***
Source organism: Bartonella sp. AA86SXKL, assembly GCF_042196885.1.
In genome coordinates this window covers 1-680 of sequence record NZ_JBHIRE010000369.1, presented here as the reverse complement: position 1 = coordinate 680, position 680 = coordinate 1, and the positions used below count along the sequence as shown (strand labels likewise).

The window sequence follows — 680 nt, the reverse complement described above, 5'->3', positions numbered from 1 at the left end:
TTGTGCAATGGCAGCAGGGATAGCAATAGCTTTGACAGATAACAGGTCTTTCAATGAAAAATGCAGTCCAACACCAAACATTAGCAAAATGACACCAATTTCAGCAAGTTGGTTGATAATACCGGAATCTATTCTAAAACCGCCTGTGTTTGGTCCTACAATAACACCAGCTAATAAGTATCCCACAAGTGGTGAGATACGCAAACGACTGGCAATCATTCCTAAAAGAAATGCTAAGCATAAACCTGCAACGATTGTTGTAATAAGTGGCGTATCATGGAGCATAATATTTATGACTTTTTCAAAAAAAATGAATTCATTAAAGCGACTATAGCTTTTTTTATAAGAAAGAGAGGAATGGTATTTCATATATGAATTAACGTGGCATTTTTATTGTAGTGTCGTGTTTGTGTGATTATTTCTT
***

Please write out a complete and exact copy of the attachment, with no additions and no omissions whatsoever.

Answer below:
Source organism: Bartonella sp. AA86SXKL, assembly GCF_042196885.1.
In genome coordinates this window covers 1-680 of sequence record NZ_JBHIRE010000369.1, presented here as the reverse complement: position 1 = coordinate 680, position 680 = coordinate 1, and the positions used below count along the sequence as shown (strand labels likewise).

The window sequence follows — 680 nt, the reverse complement described above, 5'->3', positions numbered from 1 at the left end:
TTGTGCAATGGCAGCAGGGATAGCAATAGCTTTGACAGATAACAGGTCTTTCAATGAAAAATGCAGTCCAACACCAAACATTAGCAAAATGACACCAATTTCAGCAAGTTGGTTGATAATACCGGAATCTATTCTAAAACCGCCTGTGTTTGGTCCTACAATAACACCAGCTAATAAGTATCCCACAAGTGGTGAGATACGCAAACGACTGGCAATCATTCCTAAAAGAAATGCTAAGCATAAACCTGCAACGATTGTTGTAATAAGTGGCGTATCATGGAGCATAATATTTATGACTTTTTCAAAAAAAATGAATTCATTAAAGCGACTATAGCTTTTTTTATAAGAAAGAGAGGAATGGTATTTCATATATGAATTAACGTGGCATTTTTATTGTAGTGTCGTGTTTGTGTGATTATTTCTT